The Nanoscale Informal Science Education Network was launched in 2005, with funding coming from several National Science Foundation research divisions along with the Division of Research in Learning in Formal and Informal Science Education (DRL). The decision to initiate such a collaborative endeavor signaled a recognition at the highest levels of federal science policy-making that the informal science education community, particularly science centers and museums, play a significant role in motivating students, supplementing K-12 education, developing innovative science education strategies, advancing the culture of science, and expanding public awareness and discourse on emerging sciences and technologies.
The investment was entrusted to a leadership team from the Museum of Science, Boston, together with the Exploratorium of San Francisco, the Science Museum of Minnesota, and about a dozen ISE and research organization partners. Since that time, many other organizations have become involved. [See http://nisenet.org]
The focus on nanotechnology for this large, unprecedented federal investment in the informal science education community represents both an unparalleled opportunity and an unanticipated challenge. Nanotechnology is not an easy domain for K-12 and university education, not to mention informal science education. It is a broad and complex field; literally and figuratively beyond “hands-on” reach or even normal microscopic view. It can’t be put in an exhibit case. It happens at a scale of matter bound up with unfamiliar forces, wave/particle duality, and quantum effects that cannot be easily simulated at the human scale. Nanotechnology is not a household word, a recognized subject in the science classroom, nor yet a viable marketing hook for a museum exhibit. It conveys little sense of civic urgency as compared with some other high-profile science and society issues like energy and global climate change, even though it may prove to produce some of the most compelling technological solutions to those very urgent problems.
It is perhaps because the scale and difficulty of the nanotech education and engagement challenge that NSF turned its attention to the science center and museum community. We are a community noted for our culture of creativity and innovation, and our expertise in engaging young and old alike. We specialize in “bridging the gap” between everyday experience and the worlds both revealed and created by science and technology. We enrich K-12 education with experiences of science and technology too current to make it into the textbooks and course curricula.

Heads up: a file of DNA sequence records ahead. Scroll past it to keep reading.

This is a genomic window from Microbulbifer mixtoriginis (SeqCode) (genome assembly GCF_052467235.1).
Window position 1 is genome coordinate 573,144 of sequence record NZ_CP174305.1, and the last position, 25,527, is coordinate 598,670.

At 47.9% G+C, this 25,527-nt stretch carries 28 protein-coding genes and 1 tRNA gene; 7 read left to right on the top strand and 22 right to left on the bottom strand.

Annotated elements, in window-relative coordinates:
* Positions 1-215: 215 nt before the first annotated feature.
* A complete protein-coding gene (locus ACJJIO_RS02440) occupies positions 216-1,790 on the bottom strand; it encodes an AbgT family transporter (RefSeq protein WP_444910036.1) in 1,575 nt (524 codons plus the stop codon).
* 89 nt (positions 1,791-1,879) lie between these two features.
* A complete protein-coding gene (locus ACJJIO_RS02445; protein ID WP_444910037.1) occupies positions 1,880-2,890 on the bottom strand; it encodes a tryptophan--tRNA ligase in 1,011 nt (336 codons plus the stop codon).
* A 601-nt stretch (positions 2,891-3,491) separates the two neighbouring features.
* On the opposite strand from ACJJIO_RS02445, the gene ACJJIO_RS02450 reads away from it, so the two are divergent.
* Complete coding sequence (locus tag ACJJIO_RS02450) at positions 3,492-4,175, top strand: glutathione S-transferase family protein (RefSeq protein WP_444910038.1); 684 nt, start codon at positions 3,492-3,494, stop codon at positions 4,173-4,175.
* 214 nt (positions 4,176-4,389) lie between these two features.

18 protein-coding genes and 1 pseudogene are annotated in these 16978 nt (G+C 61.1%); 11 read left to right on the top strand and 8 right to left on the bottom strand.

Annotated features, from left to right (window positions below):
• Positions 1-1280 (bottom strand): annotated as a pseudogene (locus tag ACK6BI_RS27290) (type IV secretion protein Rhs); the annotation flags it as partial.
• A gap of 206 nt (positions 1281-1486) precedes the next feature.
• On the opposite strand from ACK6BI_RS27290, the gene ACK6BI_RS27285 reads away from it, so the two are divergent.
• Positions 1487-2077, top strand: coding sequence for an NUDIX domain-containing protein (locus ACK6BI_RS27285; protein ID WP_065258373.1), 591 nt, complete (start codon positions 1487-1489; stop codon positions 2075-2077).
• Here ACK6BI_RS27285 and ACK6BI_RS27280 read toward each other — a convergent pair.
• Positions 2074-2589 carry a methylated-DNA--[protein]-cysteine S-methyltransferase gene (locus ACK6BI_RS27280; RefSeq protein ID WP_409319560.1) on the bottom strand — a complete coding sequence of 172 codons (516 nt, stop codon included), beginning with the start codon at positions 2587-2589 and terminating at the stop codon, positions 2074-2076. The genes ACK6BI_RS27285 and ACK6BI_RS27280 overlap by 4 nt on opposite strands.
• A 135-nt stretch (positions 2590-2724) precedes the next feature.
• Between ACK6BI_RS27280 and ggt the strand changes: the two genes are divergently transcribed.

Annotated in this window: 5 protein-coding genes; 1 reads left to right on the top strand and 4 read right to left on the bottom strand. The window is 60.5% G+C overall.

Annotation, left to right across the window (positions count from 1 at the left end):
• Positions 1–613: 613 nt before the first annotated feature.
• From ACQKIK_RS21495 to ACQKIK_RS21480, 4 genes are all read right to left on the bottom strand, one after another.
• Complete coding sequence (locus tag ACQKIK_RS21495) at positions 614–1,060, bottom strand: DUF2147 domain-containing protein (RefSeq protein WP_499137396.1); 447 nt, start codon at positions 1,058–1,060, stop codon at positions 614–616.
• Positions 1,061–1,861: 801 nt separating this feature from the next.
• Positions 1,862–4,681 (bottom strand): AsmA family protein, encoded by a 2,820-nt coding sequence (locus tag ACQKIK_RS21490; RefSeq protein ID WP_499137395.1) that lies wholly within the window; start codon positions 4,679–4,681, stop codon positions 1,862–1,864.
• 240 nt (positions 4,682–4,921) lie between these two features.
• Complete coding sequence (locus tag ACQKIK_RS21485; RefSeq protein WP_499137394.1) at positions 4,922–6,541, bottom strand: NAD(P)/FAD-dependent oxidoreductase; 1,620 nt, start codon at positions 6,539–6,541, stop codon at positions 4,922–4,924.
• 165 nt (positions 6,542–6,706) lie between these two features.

By undertaking this challenge, we agreed to do our best to discover what is most significant in nanoscale science and engineering from a human, cultural, and social standpoint as well as from an advancement-of-science-and-technology viewpoint. And, we agreed to help build the capacity of our field to help our diverse audiences engage thoughtfully in integrating this strange new nanoscale world safely and carefully into our lives. This guide offers a brief primer on nanotechnology – the science, it’s historical development and its societal implications – in the Resources section.
The NISE Network, though funded by the National Science Foundation, is considered an integral part of the National Nanotechnology Initiative (NNI), a multi-million dollar strategic investment in basic and applied research, overseen by the White House Office on Science and Technology Policy (OSTP), and administered through at least seven federal science funding agencies. The NNI is the nation’s first large scale cross-cutting federal science and technology initiative to include designated program funding to address each specific aspect of the traditional broader impacts mandate. Under the NNI, centers and networks have been established not just to advance nanoscience and technology research, nanomanufacturing and applications, but also to research the potential societal implications of continued development of nanotechnology in areas such as economics, jobs, health, K-12 education, teacher training, college and graduate education, workforce diversity, equity, environmental safety, defense, international trade, risk assessment, governance, and public discussion and deliberation.
The NISE Network partners are focusing primarily on developing educational activities that can be used to empower and inspire learning in a variety of settings and on fostering public awareness, discussion and deliberation of the broad range of science, technology, and society issues integral to the opening of these powerful new science and engineering frontiers. Network partners are also engaged in designing and testing new pedagogical approaches that may prove especially fruitful in this subject area, in collaboration with K-12 education researchers and practitioners. Overall, the NISE Network seeks to help build the capacity of the informal science education community to explore ways of integrating nanoscale science and engineering content and issues into their current portfolios, providing flexible and adaptable tools and resources and developing a catalog of vetted and tested materials, exhibits, programs, cart demonstrations, media, science theater pieces, forum models, tools for evaluation, and professional development. The NISE Network website, www.nisenet.org, serves as a portal to these elements and to the community of participants.